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antibody hypothesis, such as that of Burnet’s clonalselection.4 4

We have been able to reproduce these findings in othersubjects, but in Mantoux-negative persons the same

degree of inhibition by o.T. was not obtained. Hydro-cortisone succinate inhibited the action of o.T., thoughother bacterial antigens were less affected, and at the samedilutions of hydrocortisone succinate the action of P.H.A.was not inhibited.

Fuller details and discussion of this will be published later.





SiR,-In an interesting leading article 5 you suggesteda hippocampal-mammillary anatomical substrate for theability to memorise recent events, a conclusion sincereached elsewhere 6 Loss of this ability, however, notonly follows bilateral lesions of the mammillary bodies orof the hippocampus,8-10 but also bilateral damage to theanterior cingulate cortex.lll2 It seems reasonable thereforeto suggest that such


memorising "

may be a function ofthe whole limbic lobe, a concept which certain electricalphenomena might be interpreted as supporting.

Thus, not only have slow waves been shown to occur in thehippocampus during a particular phase of learning or condi-tioning in cats,13 but also in 15 of the 17 abnormal records from21 patients with Korsakow’s syndrome of probable mammillaryorigin, the pathological slow and fast E.E.G. activity foundpredominated anteriorly,14 a finding which might be relatedto loss of cingulate function since this presumably depends tosome extent at least upon the mammillothalamic tract relayed bythe anterior thalamic nucleus, and the cingulate cortex hasprojections to the cerebral frontal convexity.15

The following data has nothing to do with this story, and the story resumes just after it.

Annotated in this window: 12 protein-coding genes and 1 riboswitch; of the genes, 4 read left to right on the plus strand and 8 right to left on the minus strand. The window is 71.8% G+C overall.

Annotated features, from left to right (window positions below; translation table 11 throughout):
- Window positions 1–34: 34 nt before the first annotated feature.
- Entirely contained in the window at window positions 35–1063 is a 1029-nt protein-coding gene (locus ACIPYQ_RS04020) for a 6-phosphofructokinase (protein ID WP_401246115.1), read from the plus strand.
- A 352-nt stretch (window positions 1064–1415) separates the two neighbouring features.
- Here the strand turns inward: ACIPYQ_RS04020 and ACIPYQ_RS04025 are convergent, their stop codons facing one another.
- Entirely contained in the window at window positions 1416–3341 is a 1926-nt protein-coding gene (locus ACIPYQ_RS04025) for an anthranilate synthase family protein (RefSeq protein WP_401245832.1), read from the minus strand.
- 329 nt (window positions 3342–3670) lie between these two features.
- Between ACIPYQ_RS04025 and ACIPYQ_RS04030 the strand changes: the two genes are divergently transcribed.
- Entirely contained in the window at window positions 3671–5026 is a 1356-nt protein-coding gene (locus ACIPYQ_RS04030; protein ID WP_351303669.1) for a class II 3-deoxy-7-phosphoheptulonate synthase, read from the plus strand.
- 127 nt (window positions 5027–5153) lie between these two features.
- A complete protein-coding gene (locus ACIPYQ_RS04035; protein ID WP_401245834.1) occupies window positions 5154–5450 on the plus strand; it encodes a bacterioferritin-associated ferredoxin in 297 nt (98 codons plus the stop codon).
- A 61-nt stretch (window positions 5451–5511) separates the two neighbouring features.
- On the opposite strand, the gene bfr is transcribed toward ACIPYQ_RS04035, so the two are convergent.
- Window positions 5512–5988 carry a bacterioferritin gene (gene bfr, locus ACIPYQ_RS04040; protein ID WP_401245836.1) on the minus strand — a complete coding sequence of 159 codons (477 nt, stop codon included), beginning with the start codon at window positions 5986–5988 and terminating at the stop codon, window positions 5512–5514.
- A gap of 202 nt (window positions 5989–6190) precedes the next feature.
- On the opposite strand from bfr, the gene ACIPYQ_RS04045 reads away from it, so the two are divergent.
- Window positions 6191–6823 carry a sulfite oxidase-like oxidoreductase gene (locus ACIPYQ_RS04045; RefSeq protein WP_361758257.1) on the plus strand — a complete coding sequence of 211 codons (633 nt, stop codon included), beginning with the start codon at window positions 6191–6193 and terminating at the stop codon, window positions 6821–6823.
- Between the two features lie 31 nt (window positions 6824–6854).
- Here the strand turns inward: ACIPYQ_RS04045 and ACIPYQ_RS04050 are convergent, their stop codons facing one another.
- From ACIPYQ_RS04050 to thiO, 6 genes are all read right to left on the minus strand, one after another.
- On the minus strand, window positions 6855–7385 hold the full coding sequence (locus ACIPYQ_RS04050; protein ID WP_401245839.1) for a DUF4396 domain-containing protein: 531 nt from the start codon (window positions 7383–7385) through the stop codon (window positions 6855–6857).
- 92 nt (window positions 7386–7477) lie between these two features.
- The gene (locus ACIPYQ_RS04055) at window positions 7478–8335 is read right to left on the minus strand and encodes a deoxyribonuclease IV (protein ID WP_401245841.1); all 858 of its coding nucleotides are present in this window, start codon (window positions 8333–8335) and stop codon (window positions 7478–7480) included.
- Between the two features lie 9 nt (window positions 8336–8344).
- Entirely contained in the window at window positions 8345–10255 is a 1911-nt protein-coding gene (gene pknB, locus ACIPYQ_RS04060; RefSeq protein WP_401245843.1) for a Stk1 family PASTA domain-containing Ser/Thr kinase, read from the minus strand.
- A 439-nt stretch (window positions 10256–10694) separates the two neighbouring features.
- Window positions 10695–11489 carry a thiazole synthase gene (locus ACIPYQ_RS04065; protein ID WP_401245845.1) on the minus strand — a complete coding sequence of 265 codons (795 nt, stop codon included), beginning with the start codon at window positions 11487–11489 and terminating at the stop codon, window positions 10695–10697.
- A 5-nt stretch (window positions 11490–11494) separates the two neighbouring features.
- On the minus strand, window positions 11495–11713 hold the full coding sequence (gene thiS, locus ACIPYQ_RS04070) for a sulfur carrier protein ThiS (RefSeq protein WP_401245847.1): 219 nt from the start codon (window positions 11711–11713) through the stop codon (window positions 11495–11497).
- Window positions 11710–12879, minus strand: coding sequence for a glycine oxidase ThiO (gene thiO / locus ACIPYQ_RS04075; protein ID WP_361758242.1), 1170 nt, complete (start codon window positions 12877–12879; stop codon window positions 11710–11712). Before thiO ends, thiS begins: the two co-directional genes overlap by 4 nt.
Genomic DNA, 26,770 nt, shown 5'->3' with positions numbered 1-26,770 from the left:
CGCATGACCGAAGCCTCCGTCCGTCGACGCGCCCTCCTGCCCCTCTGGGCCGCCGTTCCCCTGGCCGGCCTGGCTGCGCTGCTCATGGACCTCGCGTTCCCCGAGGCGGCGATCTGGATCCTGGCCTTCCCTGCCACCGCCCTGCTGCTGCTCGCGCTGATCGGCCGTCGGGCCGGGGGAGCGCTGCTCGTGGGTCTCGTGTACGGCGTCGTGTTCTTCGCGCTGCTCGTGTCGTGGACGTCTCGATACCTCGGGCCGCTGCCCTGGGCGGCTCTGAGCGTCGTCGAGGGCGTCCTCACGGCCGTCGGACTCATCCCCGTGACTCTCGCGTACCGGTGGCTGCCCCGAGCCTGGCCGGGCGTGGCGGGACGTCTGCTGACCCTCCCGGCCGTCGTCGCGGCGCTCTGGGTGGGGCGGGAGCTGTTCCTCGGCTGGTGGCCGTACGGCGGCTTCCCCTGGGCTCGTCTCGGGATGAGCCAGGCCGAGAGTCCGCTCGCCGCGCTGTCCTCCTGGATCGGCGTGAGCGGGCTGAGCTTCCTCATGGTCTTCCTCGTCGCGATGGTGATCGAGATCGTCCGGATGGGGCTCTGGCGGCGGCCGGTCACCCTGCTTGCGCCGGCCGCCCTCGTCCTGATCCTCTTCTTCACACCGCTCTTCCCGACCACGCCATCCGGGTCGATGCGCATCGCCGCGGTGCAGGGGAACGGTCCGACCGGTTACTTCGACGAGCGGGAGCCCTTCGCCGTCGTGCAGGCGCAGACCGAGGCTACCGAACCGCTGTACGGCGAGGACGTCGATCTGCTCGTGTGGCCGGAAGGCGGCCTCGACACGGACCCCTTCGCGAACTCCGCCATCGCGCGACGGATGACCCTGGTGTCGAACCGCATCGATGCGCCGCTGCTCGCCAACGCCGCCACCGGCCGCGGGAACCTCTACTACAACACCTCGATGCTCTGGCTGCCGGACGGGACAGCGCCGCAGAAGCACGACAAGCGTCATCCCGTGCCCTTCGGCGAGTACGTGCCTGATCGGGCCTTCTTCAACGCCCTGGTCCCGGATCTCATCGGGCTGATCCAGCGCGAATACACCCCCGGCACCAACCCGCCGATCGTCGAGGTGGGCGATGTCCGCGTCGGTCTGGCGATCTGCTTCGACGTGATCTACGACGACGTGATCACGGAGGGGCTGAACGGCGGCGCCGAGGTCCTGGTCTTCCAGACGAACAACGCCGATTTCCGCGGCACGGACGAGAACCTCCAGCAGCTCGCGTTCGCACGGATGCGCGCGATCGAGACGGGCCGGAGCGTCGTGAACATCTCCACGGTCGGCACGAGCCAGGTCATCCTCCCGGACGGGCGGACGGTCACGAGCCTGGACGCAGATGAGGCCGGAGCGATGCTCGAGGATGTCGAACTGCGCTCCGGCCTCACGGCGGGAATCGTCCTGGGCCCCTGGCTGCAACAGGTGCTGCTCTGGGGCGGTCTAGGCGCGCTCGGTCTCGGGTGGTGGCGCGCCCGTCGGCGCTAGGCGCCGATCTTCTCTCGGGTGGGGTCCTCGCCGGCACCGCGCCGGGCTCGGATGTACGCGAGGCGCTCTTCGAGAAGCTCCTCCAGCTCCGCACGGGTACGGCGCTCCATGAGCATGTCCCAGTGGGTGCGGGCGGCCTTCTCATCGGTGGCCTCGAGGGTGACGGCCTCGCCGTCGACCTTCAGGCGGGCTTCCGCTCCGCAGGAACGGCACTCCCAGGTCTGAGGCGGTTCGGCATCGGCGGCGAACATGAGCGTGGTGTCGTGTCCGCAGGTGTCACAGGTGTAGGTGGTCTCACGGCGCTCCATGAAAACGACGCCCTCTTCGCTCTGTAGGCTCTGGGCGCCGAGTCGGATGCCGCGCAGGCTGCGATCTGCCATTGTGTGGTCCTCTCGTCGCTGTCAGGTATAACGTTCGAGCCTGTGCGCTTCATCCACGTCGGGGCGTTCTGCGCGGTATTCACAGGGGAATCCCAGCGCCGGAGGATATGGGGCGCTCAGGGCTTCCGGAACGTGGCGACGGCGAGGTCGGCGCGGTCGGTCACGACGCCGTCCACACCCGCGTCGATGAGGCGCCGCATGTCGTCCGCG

It is true that Barbizet refers to two neurosurgical reports ofbilateral section of the fornix in which no such disorder of

memory was recorded, but this might have been because thepathological lesions for which the operative sections were made,were so gross and of such longstanding that the plastic brainhad adapted itself to manage without fornix function in thesepatients (much as it adapts to congenital absence of the corpuscallosum apparently), especially since in a third report ofbilateral fornix section 16 the memory defect in question wasobserved and carefully investigated psychologically. Ervin,incidentally, also refers briefly to three instances of lesions ofthe mammillothalamic tract and one of the anterior thalamus,which led to similar memory defects, although lesions of theanterior thalamic nuclei 17 or of the cingulate areas 18 in

experimental animals led to no specific behavioural disturbancebeing observed. Mrs. Beck has recently informed me, however,that in her experiments, in collaboration with Dr. Brierley,attempts were not made to train the animals with a view to